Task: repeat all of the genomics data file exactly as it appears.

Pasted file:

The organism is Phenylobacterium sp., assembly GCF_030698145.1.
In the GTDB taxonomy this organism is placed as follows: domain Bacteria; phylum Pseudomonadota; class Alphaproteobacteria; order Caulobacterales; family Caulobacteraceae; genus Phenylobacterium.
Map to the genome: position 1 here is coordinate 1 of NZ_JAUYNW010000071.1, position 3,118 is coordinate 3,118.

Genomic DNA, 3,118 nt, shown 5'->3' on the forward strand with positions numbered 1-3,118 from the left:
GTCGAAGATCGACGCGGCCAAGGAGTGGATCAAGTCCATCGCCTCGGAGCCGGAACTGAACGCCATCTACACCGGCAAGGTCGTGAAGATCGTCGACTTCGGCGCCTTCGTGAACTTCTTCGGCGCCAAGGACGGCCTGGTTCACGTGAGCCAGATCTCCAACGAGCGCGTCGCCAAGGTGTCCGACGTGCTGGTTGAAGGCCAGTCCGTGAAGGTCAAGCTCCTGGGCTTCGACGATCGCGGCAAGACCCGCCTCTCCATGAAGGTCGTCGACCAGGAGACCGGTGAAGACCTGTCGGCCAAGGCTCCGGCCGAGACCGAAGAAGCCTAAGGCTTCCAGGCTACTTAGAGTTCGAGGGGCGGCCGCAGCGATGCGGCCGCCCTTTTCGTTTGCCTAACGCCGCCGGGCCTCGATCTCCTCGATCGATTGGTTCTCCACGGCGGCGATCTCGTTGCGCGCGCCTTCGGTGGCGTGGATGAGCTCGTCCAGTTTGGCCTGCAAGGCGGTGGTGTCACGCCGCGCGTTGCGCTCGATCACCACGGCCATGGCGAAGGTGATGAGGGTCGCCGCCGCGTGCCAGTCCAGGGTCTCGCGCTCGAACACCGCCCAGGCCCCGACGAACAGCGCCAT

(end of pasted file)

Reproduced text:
The organism is Phenylobacterium sp., assembly GCF_030698145.1.
In the GTDB taxonomy this organism is placed as follows: domain Bacteria; phylum Pseudomonadota; class Alphaproteobacteria; order Caulobacterales; family Caulobacteraceae; genus Phenylobacterium.
Map to the genome: position 1 here is coordinate 1 of NZ_JAUYNW010000071.1, position 3,118 is coordinate 3,118.

Genomic DNA, 3,118 nt, shown 5'->3' on the forward strand with positions numbered 1-3,118 from the left:
GTCGAAGATCGACGCGGCCAAGGAGTGGATCAAGTCCATCGCCTCGGAGCCGGAACTGAACGCCATCTACACCGGCAAGGTCGTGAAGATCGTCGACTTCGGCGCCTTCGTGAACTTCTTCGGCGCCAAGGACGGCCTGGTTCACGTGAGCCAGATCTCCAACGAGCGCGTCGCCAAGGTGTCCGACGTGCTGGTTGAAGGCCAGTCCGTGAAGGTCAAGCTCCTGGGCTTCGACGATCGCGGCAAGACCCGCCTCTCCATGAAGGTCGTCGACCAGGAGACCGGTGAAGACCTGTCGGCCAAGGCTCCGGCCGAGACCGAAGAAGCCTAAGGCTTCCAGGCTACTTAGAGTTCGAGGGGCGGCCGCAGCGATGCGGCCGCCCTTTTCGTTTGCCTAACGCCGCCGGGCCTCGATCTCCTCGATCGATTGGTTCTCCACGGCGGCGATCTCGTTGCGCGCGCCTTCGGTGGCGTGGATGAGCTCGTCCAGTTTGGCCTGCAAGGCGGTGGTGTCACGCCGCGCGTTGCGCTCGATCACCACGGCCATGGCGAAGGTGATGAGGGTCGCCGCCGCGTGCCAGTCCAGGGTCTCGCGCTCGAACACCGCCCAGGCCCCGACGAACAGCGCCAT